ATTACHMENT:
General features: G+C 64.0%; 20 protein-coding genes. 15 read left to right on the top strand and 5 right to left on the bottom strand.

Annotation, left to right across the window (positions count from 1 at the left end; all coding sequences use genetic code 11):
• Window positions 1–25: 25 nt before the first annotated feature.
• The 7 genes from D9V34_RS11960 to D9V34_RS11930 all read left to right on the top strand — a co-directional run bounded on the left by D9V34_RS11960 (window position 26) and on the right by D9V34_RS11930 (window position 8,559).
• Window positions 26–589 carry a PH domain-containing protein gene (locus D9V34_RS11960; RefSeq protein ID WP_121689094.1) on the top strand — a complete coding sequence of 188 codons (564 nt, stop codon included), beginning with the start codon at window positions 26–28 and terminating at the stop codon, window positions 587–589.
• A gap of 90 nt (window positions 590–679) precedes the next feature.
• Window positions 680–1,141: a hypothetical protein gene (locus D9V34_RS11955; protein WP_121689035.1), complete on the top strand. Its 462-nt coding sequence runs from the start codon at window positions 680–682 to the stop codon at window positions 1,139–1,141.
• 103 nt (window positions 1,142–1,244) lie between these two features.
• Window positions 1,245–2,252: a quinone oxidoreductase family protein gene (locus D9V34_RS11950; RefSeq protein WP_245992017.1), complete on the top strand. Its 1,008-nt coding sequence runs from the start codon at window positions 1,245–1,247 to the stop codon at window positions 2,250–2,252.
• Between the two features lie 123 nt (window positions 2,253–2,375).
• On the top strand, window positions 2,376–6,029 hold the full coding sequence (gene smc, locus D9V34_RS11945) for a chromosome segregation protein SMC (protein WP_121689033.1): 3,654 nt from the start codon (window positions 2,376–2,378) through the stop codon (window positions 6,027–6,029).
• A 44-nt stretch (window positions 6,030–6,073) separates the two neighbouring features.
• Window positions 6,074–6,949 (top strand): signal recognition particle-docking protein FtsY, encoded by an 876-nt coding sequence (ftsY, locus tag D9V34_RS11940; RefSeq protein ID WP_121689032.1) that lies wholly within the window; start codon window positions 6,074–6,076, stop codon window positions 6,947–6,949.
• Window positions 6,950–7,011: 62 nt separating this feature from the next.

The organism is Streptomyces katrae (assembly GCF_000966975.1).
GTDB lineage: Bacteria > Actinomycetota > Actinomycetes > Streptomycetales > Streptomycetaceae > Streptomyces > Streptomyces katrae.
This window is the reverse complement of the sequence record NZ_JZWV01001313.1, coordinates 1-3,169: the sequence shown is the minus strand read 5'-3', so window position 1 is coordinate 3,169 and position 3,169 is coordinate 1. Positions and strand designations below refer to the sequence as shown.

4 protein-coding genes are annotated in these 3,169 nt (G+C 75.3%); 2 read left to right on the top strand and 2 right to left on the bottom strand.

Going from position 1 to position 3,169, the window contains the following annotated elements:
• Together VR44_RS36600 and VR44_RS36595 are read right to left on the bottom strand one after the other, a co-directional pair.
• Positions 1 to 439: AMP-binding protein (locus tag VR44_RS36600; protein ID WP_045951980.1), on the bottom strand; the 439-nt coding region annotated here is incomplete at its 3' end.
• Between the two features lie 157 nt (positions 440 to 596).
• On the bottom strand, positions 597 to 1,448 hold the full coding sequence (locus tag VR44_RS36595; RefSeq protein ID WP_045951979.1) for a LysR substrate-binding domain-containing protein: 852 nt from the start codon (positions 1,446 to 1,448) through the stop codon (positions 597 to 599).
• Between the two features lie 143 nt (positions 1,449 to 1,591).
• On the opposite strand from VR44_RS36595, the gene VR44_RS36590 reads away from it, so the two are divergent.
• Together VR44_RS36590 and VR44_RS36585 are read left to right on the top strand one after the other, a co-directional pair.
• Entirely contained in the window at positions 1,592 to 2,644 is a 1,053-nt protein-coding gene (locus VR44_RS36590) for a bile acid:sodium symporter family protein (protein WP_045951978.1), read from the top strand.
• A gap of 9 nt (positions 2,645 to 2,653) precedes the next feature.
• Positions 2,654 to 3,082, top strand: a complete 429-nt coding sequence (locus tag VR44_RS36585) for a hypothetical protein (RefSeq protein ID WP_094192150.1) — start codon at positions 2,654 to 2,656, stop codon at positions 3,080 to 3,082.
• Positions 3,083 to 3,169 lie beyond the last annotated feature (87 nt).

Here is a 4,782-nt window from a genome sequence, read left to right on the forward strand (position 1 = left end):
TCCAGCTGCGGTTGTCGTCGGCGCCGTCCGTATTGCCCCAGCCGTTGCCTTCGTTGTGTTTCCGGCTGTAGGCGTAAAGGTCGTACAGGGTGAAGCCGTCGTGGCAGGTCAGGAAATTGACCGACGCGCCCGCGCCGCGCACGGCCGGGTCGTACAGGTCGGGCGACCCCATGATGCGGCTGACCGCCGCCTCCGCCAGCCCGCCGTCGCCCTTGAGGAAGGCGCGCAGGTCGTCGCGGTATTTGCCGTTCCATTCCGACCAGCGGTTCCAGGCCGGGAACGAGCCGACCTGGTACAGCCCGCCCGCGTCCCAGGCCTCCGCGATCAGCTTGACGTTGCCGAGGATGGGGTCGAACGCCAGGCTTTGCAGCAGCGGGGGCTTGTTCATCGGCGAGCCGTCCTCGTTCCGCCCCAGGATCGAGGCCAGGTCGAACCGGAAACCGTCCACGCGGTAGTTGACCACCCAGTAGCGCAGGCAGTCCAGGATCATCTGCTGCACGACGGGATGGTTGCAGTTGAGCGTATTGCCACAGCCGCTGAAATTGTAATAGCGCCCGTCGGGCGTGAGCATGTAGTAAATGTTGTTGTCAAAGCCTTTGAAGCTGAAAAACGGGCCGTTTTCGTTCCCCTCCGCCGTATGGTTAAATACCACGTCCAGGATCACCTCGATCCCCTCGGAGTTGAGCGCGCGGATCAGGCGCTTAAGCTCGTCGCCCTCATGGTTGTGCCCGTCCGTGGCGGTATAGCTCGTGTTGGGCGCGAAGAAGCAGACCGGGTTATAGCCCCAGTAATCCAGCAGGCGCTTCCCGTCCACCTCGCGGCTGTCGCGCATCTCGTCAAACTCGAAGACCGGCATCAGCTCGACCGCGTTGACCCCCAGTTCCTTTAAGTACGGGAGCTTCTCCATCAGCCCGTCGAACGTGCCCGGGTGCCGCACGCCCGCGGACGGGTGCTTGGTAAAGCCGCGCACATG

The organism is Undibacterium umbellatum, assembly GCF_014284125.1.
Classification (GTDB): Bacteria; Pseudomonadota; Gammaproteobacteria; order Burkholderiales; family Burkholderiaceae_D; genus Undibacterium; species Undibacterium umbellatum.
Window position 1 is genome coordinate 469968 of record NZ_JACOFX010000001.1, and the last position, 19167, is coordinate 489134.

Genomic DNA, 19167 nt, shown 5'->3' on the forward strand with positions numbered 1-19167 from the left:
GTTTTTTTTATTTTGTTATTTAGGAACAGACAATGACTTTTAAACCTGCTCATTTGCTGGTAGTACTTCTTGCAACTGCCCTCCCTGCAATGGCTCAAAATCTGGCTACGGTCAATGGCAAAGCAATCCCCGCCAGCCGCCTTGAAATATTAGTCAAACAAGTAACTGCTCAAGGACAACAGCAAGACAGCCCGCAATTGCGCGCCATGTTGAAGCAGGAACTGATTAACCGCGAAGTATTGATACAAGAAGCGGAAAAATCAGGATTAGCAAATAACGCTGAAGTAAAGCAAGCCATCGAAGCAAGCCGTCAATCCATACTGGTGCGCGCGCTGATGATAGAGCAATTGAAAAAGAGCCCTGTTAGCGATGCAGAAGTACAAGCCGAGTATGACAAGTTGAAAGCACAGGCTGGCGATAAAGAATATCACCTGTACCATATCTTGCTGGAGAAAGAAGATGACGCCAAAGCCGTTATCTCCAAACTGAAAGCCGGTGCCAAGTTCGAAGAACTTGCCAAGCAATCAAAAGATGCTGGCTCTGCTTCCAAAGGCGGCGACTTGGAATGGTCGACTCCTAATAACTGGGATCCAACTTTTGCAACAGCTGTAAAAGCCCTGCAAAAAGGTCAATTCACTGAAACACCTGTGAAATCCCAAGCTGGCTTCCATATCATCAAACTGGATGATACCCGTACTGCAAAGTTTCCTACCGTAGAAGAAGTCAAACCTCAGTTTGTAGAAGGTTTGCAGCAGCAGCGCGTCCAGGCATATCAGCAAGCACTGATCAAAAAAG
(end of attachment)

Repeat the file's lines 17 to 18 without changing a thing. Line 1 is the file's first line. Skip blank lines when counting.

This window is the reverse complement of the sequence record NZ_JZWV01001313.1, coordinates 1-3,169: the sequence shown is the minus strand read 5'-3', so window position 1 is coordinate 3,169 and position 3,169 is coordinate 1. Positions and strand designations below refer to the sequence as shown.

4 protein-coding genes are annotated in these 3,169 nt (G+C 75.3%); 2 read left to right on the top strand and 2 right to left on the bottom strand.